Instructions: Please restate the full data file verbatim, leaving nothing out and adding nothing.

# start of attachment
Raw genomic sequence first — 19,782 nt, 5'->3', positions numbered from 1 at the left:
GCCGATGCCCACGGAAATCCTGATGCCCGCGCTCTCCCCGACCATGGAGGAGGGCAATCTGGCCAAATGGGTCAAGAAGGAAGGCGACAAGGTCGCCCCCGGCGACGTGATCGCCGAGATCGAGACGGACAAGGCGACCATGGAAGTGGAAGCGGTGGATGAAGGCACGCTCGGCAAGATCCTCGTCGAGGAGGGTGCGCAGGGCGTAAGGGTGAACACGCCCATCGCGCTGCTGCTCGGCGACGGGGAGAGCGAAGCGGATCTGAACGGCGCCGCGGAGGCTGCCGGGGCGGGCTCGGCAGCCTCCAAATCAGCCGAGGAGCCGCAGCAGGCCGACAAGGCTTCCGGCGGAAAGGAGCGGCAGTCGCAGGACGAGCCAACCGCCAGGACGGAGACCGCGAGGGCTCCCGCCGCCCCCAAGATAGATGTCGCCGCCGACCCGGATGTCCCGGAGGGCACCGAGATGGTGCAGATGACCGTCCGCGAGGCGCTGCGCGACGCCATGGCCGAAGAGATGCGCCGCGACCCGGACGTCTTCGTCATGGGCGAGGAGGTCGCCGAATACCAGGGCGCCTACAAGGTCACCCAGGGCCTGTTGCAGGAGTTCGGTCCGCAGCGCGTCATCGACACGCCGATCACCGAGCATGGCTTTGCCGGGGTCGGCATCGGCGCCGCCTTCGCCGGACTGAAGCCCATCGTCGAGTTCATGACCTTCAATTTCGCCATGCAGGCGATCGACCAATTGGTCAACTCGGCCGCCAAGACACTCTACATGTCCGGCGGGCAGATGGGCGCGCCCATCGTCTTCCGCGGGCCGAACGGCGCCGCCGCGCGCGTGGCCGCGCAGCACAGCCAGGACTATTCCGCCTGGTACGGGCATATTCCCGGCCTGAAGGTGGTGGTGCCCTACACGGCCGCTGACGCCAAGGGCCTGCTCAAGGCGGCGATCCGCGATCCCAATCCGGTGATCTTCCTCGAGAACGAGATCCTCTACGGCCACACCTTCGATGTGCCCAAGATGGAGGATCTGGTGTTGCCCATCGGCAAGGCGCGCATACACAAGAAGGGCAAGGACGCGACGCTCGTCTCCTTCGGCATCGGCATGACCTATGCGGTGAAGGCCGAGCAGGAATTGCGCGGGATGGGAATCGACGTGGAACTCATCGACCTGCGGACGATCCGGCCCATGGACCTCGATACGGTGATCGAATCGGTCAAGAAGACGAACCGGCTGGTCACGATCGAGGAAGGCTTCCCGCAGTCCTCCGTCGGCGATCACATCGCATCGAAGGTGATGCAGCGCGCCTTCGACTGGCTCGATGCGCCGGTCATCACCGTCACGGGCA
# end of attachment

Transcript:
Raw genomic sequence first — 19,782 nt, 5'->3', positions numbered from 1 at the left:
GCCGATGCCCACGGAAATCCTGATGCCCGCGCTCTCCCCGACCATGGAGGAGGGCAATCTGGCCAAATGGGTCAAGAAGGAAGGCGACAAGGTCGCCCCCGGCGACGTGATCGCCGAGATCGAGACGGACAAGGCGACCATGGAAGTGGAAGCGGTGGATGAAGGCACGCTCGGCAAGATCCTCGTCGAGGAGGGTGCGCAGGGCGTAAGGGTGAACACGCCCATCGCGCTGCTGCTCGGCGACGGGGAGAGCGAAGCGGATCTGAACGGCGCCGCGGAGGCTGCCGGGGCGGGCTCGGCAGCCTCCAAATCAGCCGAGGAGCCGCAGCAGGCCGACAAGGCTTCCGGCGGAAAGGAGCGGCAGTCGCAGGACGAGCCAACCGCCAGGACGGAGACCGCGAGGGCTCCCGCCGCCCCCAAGATAGATGTCGCCGCCGACCCGGATGTCCCGGAGGGCACCGAGATGGTGCAGATGACCGTCCGCGAGGCGCTGCGCGACGCCATGGCCGAAGAGATGCGCCGCGACCCGGACGTCTTCGTCATGGGCGAGGAGGTCGCCGAATACCAGGGCGCCTACAAGGTCACCCAGGGCCTGTTGCAGGAGTTCGGTCCGCAGCGCGTCATCGACACGCCGATCACCGAGCATGGCTTTGCCGGGGTCGGCATCGGCGCCGCCTTCGCCGGACTGAAGCCCATCGTCGAGTTCATGACCTTCAATTTCGCCATGCAGGCGATCGACCAATTGGTCAACTCGGCCGCCAAGACACTCTACATGTCCGGCGGGCAGATGGGCGCGCCCATCGTCTTCCGCGGGCCGAACGGCGCCGCCGCGCGCGTGGCCGCGCAGCACAGCCAGGACTATTCCGCCTGGTACGGGCATATTCCCGGCCTGAAGGTGGTGGTGCCCTACACGGCCGCTGACGCCAAGGGCCTGCTCAAGGCGGCGATCCGCGATCCCAATCCGGTGATCTTCCTCGAGAACGAGATCCTCTACGGCCACACCTTCGATGTGCCCAAGATGGAGGATCTGGTGTTGCCCATCGGCAAGGCGCGCATACACAAGAAGGGCAAGGACGCGACGCTCGTCTCCTTCGGCATCGGCATGACCTATGCGGTGAAGGCCGAGCAGGAATTGCGCGGGATGGGAATCGACGTGGAACTCATCGACCTGCGGACGATCCGGCCCATGGACCTCGATACGGTGATCGAATCGGTCAAGAAGACGAACCGGCTGGTCACGATCGAGGAAGGCTTCCCGCAGTCCTCCGTCGGCGATCACATCGCATCGAAGGTGATGCAGCGCGCCTTCGACTGGCTCGATGCGCCGGTCATCACCGTCACGGGCA